FOI request (FOIR-452604468)
Dog Control Public Space Protection
Requested Mon 19 September 2022
Responded Fri 21 October 2022
I would like to know how many people have complained about dogs or requested updates to the PSPO in West St Leonards area since June 2020 when the PSPO expired. I would also like to know specifically how many people asked for the Seasonal and weekend dogs on leads in the proposed PSPO in the area shown in yellow on the proposed new PSPO map which are currently under consultation. In addition, I would like to see minutes of all meetings where the PSPO updates were discussed. If this information is on your web site I would like specific links to the information, not just an assertion that the information is on your web site.
Hastings Borough Council holds no information relating to people that have complained about dogs or requested updates to the Public Space Protection Order (PSPO) in West St Leonards area since June 2020 when the PSPO expired or how many people that have asked for the Seasonal and weekend dogs on leads in the proposed PSPO.
NOTICE OF REFUSAL
The PSPO dog control order is currently out for consultation and the information in relation to the order and discussions is being refused under Section 22 - Information intended for future publication. After the consultation has ended the views will be looked at and the results, along with more details, will be published at a meeting of the Cabinet (date to be determined).
Discussions have been made at an internal working group and not a public meeting. Everything that is discussed at this meeting will be reported to Cabinet in due course.
Section 22 allows the public authority to refuse when it intends the information to be published at some future date, whether that date is determined or not and in all the circumstances it is reasonable to withhold the information until its planned publication.
The exemption afforded by Section 22 is subject to what is known as the 'public interest test'. When applying the test in a particular case a public authority is deciding whether the public interest is better served by non-disclosure than by disclosure. Although the Freedom of Information Act does not define 'in the public interest', there is a presumption under Freedom of Information that openness is in the public interest.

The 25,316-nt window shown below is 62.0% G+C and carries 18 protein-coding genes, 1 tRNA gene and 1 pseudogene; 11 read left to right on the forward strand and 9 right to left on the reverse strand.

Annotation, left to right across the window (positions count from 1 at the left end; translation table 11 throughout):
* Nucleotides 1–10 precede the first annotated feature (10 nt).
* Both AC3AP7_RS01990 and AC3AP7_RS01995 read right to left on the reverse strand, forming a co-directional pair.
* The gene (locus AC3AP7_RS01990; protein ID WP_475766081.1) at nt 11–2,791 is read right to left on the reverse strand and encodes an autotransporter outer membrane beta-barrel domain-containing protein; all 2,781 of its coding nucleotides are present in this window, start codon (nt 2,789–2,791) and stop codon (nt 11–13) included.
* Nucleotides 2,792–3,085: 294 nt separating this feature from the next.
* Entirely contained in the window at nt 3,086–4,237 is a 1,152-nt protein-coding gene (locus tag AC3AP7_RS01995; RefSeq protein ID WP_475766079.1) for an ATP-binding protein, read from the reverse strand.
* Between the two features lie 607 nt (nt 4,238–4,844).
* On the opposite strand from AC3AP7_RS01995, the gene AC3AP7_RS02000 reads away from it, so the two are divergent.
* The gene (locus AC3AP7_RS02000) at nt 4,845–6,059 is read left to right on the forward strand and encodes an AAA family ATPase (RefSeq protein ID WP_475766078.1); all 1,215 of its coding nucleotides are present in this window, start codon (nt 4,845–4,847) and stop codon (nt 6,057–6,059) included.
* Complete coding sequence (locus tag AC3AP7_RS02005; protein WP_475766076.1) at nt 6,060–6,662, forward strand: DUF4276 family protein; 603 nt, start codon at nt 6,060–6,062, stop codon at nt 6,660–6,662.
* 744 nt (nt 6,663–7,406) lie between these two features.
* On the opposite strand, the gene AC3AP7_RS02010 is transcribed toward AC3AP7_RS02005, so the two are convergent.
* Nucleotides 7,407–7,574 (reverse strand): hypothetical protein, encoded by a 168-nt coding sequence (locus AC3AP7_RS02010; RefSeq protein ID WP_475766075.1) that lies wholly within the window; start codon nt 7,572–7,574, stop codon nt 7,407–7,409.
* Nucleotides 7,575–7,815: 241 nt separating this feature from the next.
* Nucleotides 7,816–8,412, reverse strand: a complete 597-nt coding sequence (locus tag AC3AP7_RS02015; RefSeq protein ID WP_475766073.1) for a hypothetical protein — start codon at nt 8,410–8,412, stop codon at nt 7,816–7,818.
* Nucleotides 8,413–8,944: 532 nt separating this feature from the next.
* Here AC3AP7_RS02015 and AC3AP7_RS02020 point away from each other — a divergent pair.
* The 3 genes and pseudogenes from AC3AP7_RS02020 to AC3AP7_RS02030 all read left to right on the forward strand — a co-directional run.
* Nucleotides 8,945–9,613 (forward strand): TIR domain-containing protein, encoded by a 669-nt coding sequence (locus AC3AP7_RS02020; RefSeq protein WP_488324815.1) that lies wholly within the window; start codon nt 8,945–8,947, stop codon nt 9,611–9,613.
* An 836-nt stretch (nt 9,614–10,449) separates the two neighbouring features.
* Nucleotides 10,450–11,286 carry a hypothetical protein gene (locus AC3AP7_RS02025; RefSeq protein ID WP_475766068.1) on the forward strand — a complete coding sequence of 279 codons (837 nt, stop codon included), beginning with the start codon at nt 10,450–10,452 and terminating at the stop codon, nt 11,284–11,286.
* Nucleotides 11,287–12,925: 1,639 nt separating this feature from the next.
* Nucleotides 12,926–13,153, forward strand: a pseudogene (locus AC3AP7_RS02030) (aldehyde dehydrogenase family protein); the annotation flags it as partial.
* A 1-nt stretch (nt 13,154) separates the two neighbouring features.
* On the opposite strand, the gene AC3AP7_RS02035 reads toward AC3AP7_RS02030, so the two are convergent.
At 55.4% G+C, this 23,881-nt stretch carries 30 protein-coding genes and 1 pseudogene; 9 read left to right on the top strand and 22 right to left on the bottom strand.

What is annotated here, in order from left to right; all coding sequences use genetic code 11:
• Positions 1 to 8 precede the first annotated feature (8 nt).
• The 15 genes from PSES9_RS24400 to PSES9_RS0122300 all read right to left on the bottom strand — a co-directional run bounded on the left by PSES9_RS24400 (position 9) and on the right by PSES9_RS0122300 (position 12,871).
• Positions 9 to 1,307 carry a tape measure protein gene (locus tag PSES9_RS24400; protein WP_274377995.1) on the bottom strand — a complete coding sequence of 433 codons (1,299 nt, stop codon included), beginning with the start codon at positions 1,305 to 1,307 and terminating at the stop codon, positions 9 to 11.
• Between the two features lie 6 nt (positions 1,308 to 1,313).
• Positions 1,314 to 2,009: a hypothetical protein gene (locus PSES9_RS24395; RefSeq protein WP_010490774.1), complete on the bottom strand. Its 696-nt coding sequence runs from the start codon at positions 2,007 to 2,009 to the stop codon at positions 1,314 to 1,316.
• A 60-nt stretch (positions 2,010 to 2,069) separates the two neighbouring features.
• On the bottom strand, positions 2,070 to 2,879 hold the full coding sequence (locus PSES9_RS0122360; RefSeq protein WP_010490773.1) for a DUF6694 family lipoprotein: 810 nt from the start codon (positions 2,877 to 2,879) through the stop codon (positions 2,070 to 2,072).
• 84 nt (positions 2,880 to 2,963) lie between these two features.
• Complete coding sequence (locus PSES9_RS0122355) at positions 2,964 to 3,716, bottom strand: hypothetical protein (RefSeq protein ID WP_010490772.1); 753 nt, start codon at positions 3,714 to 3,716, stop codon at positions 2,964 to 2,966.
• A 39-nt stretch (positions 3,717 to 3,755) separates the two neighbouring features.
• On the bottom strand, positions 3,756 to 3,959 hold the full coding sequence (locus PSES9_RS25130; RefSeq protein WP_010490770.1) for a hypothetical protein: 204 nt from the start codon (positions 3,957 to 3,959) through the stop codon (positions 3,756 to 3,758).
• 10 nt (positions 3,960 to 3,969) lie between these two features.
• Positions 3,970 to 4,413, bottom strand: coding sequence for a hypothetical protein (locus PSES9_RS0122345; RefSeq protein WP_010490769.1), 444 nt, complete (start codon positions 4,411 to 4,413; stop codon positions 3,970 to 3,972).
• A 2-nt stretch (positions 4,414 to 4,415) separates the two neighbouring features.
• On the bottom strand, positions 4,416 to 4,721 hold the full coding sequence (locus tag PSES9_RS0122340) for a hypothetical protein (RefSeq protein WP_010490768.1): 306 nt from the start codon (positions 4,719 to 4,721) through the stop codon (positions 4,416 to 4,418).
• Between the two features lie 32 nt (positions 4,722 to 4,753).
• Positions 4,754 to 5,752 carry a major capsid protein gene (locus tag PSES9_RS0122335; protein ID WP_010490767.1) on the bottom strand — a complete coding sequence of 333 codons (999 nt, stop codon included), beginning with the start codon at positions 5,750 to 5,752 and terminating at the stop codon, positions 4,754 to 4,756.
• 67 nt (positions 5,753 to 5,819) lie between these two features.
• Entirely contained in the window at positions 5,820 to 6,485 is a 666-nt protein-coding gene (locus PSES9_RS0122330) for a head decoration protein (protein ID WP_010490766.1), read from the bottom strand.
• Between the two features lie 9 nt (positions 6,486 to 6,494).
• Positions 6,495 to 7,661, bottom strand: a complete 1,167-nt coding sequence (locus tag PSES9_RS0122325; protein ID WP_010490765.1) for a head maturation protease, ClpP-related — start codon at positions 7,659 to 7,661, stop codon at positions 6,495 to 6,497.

In applying the public interest test a public authority will take into account the distinction that has been often made by courts between things that are in the public interest, and things that merely interest the public. Where applicants have not identified public interest considerations succinctly or accurately, the public authority has a responsibility under the Act to make their own assessment of the public interest considerations in the particular case.
We have identified the following public interest factors that may be seen as encouraging the disclosure of information:
a) accountability of public spending
We consider these factors to be of limited relevance in relation to the information in question.
Public interest factors seen as encouraging non-disclosure are, generally, the exemptions themselves. In consideration of this matter we came to the following conclusions:
a) all information will be reported to Cabinet in due course
b) damage to reputation and/or financial interests
In weighing the factors for and against disclosure we have concluded that the likely benefit to the applicant and the wider public of disclosure is outweighed by the likely prejudice caused by such disclosure and that therefore the public interest is better served by non-disclosure.
For the reasons given above we will not be communicating to you the information you have requested.
Freedom of Information